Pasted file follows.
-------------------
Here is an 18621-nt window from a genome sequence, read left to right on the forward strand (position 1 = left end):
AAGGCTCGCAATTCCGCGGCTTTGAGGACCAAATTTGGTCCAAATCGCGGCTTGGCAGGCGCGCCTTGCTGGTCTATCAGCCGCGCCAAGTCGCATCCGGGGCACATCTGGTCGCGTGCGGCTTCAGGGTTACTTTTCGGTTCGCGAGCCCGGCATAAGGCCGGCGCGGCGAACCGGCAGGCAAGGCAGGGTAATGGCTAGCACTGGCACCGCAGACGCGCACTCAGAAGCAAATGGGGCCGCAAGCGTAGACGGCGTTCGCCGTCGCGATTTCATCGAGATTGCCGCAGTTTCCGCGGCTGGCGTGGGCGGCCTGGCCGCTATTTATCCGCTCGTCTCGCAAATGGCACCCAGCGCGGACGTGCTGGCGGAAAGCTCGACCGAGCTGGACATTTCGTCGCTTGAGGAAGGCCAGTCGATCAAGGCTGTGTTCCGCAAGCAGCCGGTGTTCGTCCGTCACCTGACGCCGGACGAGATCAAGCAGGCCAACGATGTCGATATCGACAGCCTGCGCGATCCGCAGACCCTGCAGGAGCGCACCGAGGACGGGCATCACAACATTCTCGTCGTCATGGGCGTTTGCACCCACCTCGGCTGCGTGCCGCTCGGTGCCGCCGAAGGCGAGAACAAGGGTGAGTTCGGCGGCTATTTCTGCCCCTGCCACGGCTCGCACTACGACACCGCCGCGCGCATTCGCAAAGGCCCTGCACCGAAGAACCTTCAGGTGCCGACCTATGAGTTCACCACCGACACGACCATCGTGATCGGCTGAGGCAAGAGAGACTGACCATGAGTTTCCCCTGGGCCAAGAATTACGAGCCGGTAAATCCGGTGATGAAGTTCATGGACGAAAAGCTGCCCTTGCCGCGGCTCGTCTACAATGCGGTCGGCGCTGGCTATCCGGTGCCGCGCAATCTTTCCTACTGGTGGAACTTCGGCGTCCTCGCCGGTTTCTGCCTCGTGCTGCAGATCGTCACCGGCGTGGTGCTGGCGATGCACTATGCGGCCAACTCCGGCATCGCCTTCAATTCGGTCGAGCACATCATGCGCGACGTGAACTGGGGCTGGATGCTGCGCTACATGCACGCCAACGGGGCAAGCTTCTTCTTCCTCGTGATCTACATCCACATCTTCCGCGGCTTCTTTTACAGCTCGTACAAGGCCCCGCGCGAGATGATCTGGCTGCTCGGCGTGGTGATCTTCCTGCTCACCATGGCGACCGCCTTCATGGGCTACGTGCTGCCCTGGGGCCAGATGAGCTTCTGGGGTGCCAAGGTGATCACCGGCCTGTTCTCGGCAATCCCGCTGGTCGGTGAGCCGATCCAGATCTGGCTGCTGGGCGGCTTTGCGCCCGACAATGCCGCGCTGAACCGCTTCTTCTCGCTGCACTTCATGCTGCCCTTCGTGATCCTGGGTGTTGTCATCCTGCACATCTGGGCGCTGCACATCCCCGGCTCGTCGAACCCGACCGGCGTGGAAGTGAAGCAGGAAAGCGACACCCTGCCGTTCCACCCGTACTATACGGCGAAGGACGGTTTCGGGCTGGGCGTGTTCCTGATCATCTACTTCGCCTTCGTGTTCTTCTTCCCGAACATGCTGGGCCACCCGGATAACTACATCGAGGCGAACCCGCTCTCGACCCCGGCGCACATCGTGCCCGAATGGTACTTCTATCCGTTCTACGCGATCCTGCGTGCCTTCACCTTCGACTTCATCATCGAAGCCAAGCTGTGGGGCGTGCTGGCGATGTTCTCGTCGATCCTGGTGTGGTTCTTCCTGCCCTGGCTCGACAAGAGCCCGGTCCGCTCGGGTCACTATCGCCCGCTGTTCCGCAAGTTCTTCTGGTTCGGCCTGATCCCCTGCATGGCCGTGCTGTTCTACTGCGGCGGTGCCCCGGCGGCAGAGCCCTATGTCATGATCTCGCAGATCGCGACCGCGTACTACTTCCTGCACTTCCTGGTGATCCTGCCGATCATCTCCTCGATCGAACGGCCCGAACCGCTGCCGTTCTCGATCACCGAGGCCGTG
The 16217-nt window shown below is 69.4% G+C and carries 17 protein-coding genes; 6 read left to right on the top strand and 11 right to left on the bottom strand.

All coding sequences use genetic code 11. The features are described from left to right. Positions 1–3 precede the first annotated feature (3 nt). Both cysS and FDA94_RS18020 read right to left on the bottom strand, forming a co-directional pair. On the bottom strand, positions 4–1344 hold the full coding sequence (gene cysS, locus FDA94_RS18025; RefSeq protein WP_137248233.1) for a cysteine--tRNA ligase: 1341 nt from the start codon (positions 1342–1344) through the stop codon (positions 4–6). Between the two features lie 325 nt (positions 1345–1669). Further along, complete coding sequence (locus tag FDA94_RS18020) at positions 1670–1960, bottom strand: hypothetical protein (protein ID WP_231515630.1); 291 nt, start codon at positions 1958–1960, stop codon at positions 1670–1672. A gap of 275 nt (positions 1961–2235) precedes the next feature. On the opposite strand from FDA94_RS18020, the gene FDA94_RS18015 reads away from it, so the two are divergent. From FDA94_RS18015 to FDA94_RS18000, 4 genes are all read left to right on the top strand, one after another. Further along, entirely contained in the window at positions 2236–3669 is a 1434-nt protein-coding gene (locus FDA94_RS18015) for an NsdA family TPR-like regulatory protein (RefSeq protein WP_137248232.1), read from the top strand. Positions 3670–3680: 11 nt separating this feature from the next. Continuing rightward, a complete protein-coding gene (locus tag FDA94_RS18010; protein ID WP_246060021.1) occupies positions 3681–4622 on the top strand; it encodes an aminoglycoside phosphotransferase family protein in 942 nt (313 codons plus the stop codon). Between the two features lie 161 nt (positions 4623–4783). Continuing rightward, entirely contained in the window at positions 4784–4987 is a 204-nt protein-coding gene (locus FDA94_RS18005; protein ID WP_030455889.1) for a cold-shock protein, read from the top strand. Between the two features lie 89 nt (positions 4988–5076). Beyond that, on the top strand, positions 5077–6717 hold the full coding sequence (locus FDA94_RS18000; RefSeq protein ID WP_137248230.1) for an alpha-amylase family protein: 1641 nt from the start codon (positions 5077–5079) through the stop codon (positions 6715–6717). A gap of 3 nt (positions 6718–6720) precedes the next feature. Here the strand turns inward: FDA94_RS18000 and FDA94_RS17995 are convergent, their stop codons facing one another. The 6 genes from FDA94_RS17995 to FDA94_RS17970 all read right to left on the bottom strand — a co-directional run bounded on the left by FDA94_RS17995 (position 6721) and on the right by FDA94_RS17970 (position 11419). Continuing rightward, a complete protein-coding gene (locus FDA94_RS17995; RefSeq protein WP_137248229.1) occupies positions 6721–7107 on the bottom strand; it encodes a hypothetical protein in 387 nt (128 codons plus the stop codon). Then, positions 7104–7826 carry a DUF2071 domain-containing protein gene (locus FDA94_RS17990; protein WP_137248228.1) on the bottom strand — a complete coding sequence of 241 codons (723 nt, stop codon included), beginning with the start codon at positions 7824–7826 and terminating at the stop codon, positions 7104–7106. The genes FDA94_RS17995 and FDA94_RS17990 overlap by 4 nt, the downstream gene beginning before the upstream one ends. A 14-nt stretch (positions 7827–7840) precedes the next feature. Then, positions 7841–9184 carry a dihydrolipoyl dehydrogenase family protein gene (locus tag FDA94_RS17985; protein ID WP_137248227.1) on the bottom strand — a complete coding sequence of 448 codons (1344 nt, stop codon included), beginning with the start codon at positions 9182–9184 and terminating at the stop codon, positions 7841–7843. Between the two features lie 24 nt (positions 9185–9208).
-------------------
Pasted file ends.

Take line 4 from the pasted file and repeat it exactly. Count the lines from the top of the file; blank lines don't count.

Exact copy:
All coding sequences use genetic code 11. The features are described from left to right. Positions 1–3 precede the first annotated feature (3 nt). Both cysS and FDA94_RS18020 read right to left on the bottom strand, forming a co-directional pair. On the bottom strand, positions 4–1344 hold the full coding sequence (gene cysS, locus FDA94_RS18025; RefSeq protein WP_137248233.1) for a cysteine--tRNA ligase: 1341 nt from the start codon (positions 1342–1344) through the stop codon (positions 4–6). Between the two features lie 325 nt (positions 1345–1669). Further along, complete coding sequence (locus tag FDA94_RS18020) at positions 1670–1960, bottom strand: hypothetical protein (protein ID WP_231515630.1); 291 nt, start codon at positions 1958–1960, stop codon at positions 1670–1672. A gap of 275 nt (positions 1961–2235) precedes the next feature. On the opposite strand from FDA94_RS18020, the gene FDA94_RS18015 reads away from it, so the two are divergent. From FDA94_RS18015 to FDA94_RS18000, 4 genes are all read left to right on the top strand, one after another. Further along, entirely contained in the window at positions 2236–3669 is a 1434-nt protein-coding gene (locus FDA94_RS18015) for an NsdA family TPR-like regulatory protein (RefSeq protein WP_137248232.1), read from the top strand. Positions 3670–3680: 11 nt separating this feature from the next. Continuing rightward, a complete protein-coding gene (locus tag FDA94_RS18010; protein ID WP_246060021.1) occupies positions 3681–4622 on the top strand; it encodes an aminoglycoside phosphotransferase family protein in 942 nt (313 codons plus the stop codon). Between the two features lie 161 nt (positions 4623–4783). Continuing rightward, entirely contained in the window at positions 4784–4987 is a 204-nt protein-coding gene (locus FDA94_RS18005; protein ID WP_030455889.1) for a cold-shock protein, read from the top strand. Between the two features lie 89 nt (positions 4988–5076). Beyond that, on the top strand, positions 5077–6717 hold the full coding sequence (locus FDA94_RS18000; RefSeq protein ID WP_137248230.1) for an alpha-amylase family protein: 1641 nt from the start codon (positions 5077–5079) through the stop codon (positions 6715–6717). A gap of 3 nt (positions 6718–6720) precedes the next feature. Here the strand turns inward: FDA94_RS18000 and FDA94_RS17995 are convergent, their stop codons facing one another. The 6 genes from FDA94_RS17995 to FDA94_RS17970 all read right to left on the bottom strand — a co-directional run bounded on the left by FDA94_RS17995 (position 6721) and on the right by FDA94_RS17970 (position 11419). Continuing rightward, a complete protein-coding gene (locus FDA94_RS17995; RefSeq protein WP_137248229.1) occupies positions 6721–7107 on the bottom strand; it encodes a hypothetical protein in 387 nt (128 codons plus the stop codon). Then, positions 7104–7826 carry a DUF2071 domain-containing protein gene (locus FDA94_RS17990; protein WP_137248228.1) on the bottom strand — a complete coding sequence of 241 codons (723 nt, stop codon included), beginning with the start codon at positions 7824–7826 and terminating at the stop codon, positions 7104–7106. The genes FDA94_RS17995 and FDA94_RS17990 overlap by 4 nt, the downstream gene beginning before the upstream one ends. A 14-nt stretch (positions 7827–7840) precedes the next feature. Then, positions 7841–9184 carry a dihydrolipoyl dehydrogenase family protein gene (locus tag FDA94_RS17985; protein ID WP_137248227.1) on the bottom strand — a complete coding sequence of 448 codons (1344 nt, stop codon included), beginning with the start codon at positions 9182–9184 and terminating at the stop codon, positions 7841–7843. Between the two features lie 24 nt (positions 9185–9208).